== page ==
In the latest chapter of the entitled people of Marin vs. cyclists, the Marin IJ reports on the recent “discovery” of a decades old riding spot. According to the article in the Marin IJ, the Marin County Parks and Open Space Rangers only recently discovered the site, known by riders as the Scott Valley Jumps.
In the article, ranger Robert Ruiz is quoted as saying, “oh my God, how did they do this?” Apparently the author of the piece, Mark Prado, is insinuating the ranger is completely unqualified to to his job, as he had to have hiked up to the site. Obviously the builders of the jumps had walked up like he did and utilized hand tools to move the soil. As the site has been around for 16 years now, and he apparently just found it, that is a direct reflection to say he and his department’s ability to manage, well, anything.
Linda Dahl, director and general manger of the district says in the article, “We just can’t keep adding trails and trails, or pretty soon the open space looks like a plate of spaghetti.” However, there is no word on how much longer her and the parks commission board will continue to bow to the politics of anti-cycling factions, and maintain their policy of discrimination against cyclists.
In response, Dahl said the county plans to step up enforcement. It recently hired nine new rangers and among their duties will be to keep an eye out for illegal trails. As the county parks plan is currently being examined, the timing of this piece is .. interesting.
Curiously, the author of the piece, Mark Prado, does not comment on how their policy toward trail use effects the environment. The lack of local (legal) recreational trail opportunities require off-road cyclists to travel long distance by car in order to lawfully recreate on single track. Although he “reports” there are 270 miles of existing local trails and roads, there is no comment to how much longer they will continue with the existing land use policy and the discrimination.
There also is no comment on how said policy contributes to the increasingly poor air quality of the Bay Area.
It is very possible that the piece is an utter load of crap, simply designed to continue to flame local opinion against cycling. A local mountain bike advocate forwarded this piece directed to Mr. Prado, written by one of the original builders of the Scotts Valley Jumps, now also being referred to as the Mill Valley Jumps. In his statement, he discusses talking to Marin County rangers on the site, making it clear they’re not as incompetent as Mr. Prado would make them out to be. It is republished here with permission from the writer:
Dear Mr. Prado
I am responding to your article titled “Rogue trails, vandalism vex county park officials as plan is considered,” specifically to the focus of the story, the jump course near Mill Valley. I feel that another side of this story should be given, as the way you have applied sensationalist terms like “vandalism” and “rogue” give the reader the impression that the jumps were constructed with reckless disregard to the environment they are in. The article may also be misleading to readers in that it alternates between unrelated reports of trail building, such as the one where trees are mentioned being cut down for a trail in San Geronimo Valley, directly under a photo of the Mill Valley jumps. It is not mentioned, however, that no trees were felled for the jump course, or that it has been a part of the community for 16 years.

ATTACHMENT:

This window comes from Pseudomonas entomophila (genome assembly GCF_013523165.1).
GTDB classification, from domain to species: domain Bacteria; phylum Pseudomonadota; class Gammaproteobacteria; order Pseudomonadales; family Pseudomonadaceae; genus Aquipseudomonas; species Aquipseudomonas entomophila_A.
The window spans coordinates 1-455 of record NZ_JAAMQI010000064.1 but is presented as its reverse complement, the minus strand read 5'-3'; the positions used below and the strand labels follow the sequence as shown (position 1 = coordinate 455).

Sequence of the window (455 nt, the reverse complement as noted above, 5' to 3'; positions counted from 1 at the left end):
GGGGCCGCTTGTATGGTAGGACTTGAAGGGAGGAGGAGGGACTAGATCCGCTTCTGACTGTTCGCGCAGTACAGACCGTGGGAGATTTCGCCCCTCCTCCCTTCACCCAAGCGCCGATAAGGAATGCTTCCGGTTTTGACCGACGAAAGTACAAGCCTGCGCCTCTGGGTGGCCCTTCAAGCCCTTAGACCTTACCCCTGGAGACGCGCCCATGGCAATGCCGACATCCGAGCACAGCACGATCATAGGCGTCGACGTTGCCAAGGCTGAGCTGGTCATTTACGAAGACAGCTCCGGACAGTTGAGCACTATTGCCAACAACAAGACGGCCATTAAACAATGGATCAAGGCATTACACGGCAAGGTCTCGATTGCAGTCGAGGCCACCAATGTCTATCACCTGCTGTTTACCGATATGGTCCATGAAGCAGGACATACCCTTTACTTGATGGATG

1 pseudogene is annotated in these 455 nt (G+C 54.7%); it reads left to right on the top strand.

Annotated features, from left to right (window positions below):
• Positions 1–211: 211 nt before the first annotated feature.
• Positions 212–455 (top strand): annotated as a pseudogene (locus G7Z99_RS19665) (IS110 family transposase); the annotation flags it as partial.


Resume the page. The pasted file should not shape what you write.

The story of the Mill Valley Jumps
I first came upon the location of these jumps in the winter of 1998. It was on a small plateau of land between a row of houses and a dry creek gully. The field on top of the plateau was comprised of sparse grasses, weeds, and several bushes. There was also garbage everywhere, and back in the treeline, what looked like a homeless camp made of tarps. In the middle of the field there were already two small jumps no more than a foot high each, and a couple of kids on BMX bikes who looked to be around 10 to 12 years old. I asked them if they built the jumps and they said yes. I then asked them If they would mind if I also built jumps there, as is the custom all around the world among jump builders. I assured them I would build beginner jumps that would be easy and safe for them to learn on until they developed the skill to move on to intermediate size jumps. They agreed and the next day we met back at the small field, along with two friends of mine who were BMX riders and brothers. I brought garbage bags with me and handed them out to everyone. We cleaned up all the trash and dismantled the homeless camp, back in the trees amongst the wood rat nests.